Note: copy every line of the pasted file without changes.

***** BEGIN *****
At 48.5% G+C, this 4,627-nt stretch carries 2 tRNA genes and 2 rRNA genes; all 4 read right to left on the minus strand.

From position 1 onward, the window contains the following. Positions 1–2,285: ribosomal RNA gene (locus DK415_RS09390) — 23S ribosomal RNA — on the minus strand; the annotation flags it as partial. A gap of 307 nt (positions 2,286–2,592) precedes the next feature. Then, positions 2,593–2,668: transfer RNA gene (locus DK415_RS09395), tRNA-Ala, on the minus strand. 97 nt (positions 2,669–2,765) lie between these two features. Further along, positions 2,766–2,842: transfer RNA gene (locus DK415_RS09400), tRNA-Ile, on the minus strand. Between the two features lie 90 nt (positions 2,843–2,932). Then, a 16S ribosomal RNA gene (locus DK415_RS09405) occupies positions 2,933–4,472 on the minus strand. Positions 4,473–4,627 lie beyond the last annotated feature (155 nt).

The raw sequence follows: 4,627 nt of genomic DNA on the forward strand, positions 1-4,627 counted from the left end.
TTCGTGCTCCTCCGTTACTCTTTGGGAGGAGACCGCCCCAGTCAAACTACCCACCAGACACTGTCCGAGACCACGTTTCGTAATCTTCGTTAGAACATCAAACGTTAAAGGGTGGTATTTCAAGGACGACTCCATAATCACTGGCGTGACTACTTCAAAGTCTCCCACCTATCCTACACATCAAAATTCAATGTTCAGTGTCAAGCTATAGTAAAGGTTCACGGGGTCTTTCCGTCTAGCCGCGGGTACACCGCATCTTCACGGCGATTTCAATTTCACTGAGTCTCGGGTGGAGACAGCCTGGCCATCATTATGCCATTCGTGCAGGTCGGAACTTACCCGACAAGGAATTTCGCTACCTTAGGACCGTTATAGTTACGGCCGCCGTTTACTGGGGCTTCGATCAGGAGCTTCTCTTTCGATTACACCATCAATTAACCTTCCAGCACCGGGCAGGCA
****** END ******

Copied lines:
At 48.5% G+C, this 4,627-nt stretch carries 2 tRNA genes and 2 rRNA genes; all 4 read right to left on the minus strand.

From position 1 onward, the window contains the following. Positions 1–2,285: ribosomal RNA gene (locus DK415_RS09390) — 23S ribosomal RNA — on the minus strand; the annotation flags it as partial. A gap of 307 nt (positions 2,286–2,592) precedes the next feature. Then, positions 2,593–2,668: transfer RNA gene (locus DK415_RS09395), tRNA-Ala, on the minus strand. 97 nt (positions 2,669–2,765) lie between these two features. Further along, positions 2,766–2,842: transfer RNA gene (locus DK415_RS09400), tRNA-Ile, on the minus strand. Between the two features lie 90 nt (positions 2,843–2,932). Then, a 16S ribosomal RNA gene (locus DK415_RS09405) occupies positions 2,933–4,472 on the minus strand. Positions 4,473–4,627 lie beyond the last annotated feature (155 nt).

The raw sequence follows: 4,627 nt of genomic DNA on the forward strand, positions 1-4,627 counted from the left end.
TTCGTGCTCCTCCGTTACTCTTTGGGAGGAGACCGCCCCAGTCAAACTACCCACCAGACACTGTCCGAGACCACGTTTCGTAATCTTCGTTAGAACATCAAACGTTAAAGGGTGGTATTTCAAGGACGACTCCATAATCACTGGCGTGACTACTTCAAAGTCTCCCACCTATCCTACACATCAAAATTCAATGTTCAGTGTCAAGCTATAGTAAAGGTTCACGGGGTCTTTCCGTCTAGCCGCGGGTACACCGCATCTTCACGGCGATTTCAATTTCACTGAGTCTCGGGTGGAGACAGCCTGGCCATCATTATGCCATTCGTGCAGGTCGGAACTTACCCGACAAGGAATTTCGCTACCTTAGGACCGTTATAGTTACGGCCGCCGTTTACTGGGGCTTCGATCAGGAGCTTCTCTTTCGATTACACCATCAATTAACCTTCCAGCACCGGGCAGGCA